When we think of anxiety, many people think about a state of worry and stress. While this is true in some ways, anxiety disorders go deeper than that and can have many different effects. People may experience the effects of anxiety differently and in different ways, which is why it can sometimes feel challenging to find the right type of support for you. While it’s important to understand what anxiety does to your mind and how you can help yourself to manage some of the effects of this, it’s also important to consider what anxiety does to your body. Here are some of the things to look out for if you or somebody you know is struggling with anxiety.
If you feel like you sweat more than the rest of your friends, it might be a result of an anxiety disorder. This is just one of the ways your body reacts to increased feelings of panic, stress or worry. Try to notice when you sweat more and look for patterns which could help you learn more about triggers for your anxiety.
Feeling tired and fatigue a lot of the time can be down to various health conditions, including hypothyroidism, diabetes, and anxiety. Sometimes a person may have a combination of several conditions which worsen their symptoms. However, if there is no other explanation for increased fatigue, it could be a result of anxiety.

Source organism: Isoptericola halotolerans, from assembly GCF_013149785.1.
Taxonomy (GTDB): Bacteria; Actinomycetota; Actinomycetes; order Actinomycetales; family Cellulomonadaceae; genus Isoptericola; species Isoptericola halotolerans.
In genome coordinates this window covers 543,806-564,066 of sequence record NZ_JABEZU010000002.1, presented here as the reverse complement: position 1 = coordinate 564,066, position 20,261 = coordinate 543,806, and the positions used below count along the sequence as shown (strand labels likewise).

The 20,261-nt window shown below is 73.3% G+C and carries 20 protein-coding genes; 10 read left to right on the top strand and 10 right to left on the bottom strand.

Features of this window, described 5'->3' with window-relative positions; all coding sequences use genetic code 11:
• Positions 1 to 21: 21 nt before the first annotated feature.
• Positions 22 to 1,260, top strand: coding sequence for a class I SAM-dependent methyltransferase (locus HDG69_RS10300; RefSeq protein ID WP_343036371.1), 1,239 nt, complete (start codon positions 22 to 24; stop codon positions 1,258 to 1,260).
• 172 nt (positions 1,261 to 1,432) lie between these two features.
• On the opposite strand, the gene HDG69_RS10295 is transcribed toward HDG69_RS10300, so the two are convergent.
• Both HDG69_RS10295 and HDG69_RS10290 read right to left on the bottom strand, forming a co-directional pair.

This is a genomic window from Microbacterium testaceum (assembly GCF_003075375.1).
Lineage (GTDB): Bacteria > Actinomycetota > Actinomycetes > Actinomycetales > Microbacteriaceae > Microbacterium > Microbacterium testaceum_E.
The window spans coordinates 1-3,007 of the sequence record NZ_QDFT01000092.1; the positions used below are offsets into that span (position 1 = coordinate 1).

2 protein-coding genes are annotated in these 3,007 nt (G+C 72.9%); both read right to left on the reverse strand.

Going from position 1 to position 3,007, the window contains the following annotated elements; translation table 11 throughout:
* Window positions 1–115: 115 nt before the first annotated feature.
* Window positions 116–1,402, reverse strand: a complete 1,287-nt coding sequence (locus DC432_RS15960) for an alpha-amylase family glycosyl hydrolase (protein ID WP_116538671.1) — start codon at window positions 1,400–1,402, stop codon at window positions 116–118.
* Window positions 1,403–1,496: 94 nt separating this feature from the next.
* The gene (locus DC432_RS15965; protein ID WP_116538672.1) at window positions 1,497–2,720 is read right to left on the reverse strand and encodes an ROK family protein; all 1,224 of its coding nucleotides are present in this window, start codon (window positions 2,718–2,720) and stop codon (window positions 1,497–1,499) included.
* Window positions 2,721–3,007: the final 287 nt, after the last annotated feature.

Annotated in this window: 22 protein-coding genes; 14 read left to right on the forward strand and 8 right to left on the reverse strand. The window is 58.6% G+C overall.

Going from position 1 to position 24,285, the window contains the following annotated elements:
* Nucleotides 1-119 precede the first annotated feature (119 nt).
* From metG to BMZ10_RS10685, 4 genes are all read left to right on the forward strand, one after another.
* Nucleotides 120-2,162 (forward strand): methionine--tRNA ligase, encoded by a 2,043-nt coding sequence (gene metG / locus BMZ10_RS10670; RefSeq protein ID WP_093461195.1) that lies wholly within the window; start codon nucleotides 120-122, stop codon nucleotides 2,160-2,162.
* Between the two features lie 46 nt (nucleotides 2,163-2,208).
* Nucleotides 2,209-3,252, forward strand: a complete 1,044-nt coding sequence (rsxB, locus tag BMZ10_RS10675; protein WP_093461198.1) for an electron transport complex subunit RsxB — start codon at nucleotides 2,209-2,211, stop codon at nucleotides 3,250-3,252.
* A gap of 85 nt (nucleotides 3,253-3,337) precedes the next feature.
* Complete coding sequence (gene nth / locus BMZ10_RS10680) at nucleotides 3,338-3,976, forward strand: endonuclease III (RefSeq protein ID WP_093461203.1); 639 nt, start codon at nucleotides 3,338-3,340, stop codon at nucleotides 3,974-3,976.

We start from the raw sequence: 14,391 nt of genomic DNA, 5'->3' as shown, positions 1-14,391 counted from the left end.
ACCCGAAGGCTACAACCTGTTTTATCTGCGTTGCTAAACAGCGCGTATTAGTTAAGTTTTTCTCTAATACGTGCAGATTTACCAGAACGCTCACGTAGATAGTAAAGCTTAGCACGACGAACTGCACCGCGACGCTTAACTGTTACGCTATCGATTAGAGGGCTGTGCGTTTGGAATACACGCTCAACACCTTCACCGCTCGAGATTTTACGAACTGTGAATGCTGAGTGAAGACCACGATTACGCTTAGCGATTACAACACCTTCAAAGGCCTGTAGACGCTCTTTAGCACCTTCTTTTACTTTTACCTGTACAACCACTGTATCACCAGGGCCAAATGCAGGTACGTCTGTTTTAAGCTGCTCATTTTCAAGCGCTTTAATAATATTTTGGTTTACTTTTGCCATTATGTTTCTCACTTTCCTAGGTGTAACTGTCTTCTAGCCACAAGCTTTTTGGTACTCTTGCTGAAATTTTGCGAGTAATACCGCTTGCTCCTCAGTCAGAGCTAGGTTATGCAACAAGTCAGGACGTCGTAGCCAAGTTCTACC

Common sleep problems such as insomnia are often seen in people who suffer from anxiety. A lack of sleep, or a lack of good quality sleep, can have many other effects on your body which then worsen the existing symptoms of anxiety. This could include fatigue, a lack of concentration, depression, irritability and increased stress levels due to excessive cortisol, also known as the stress hormone.
Headaches are very common in people with anxiety. Headaches can be caused by stress and tension, which is often increased when a person is anxious. Headaches can occur unexplained as a result of low-level persistent worrying. Headaches may also occur as a result of poor sleep or lack of sleep – another common bodily symptom of anxiety as mentioned above.
People suffering with anxiety disorders may find that they feel too hot even when the weather is cold, or they get hot flushes quicker and/or more often. Like many of the symptoms of anxiety, this can also be related to other health problems, so it’s important to speak to a doctor and eliminate other health conditions too.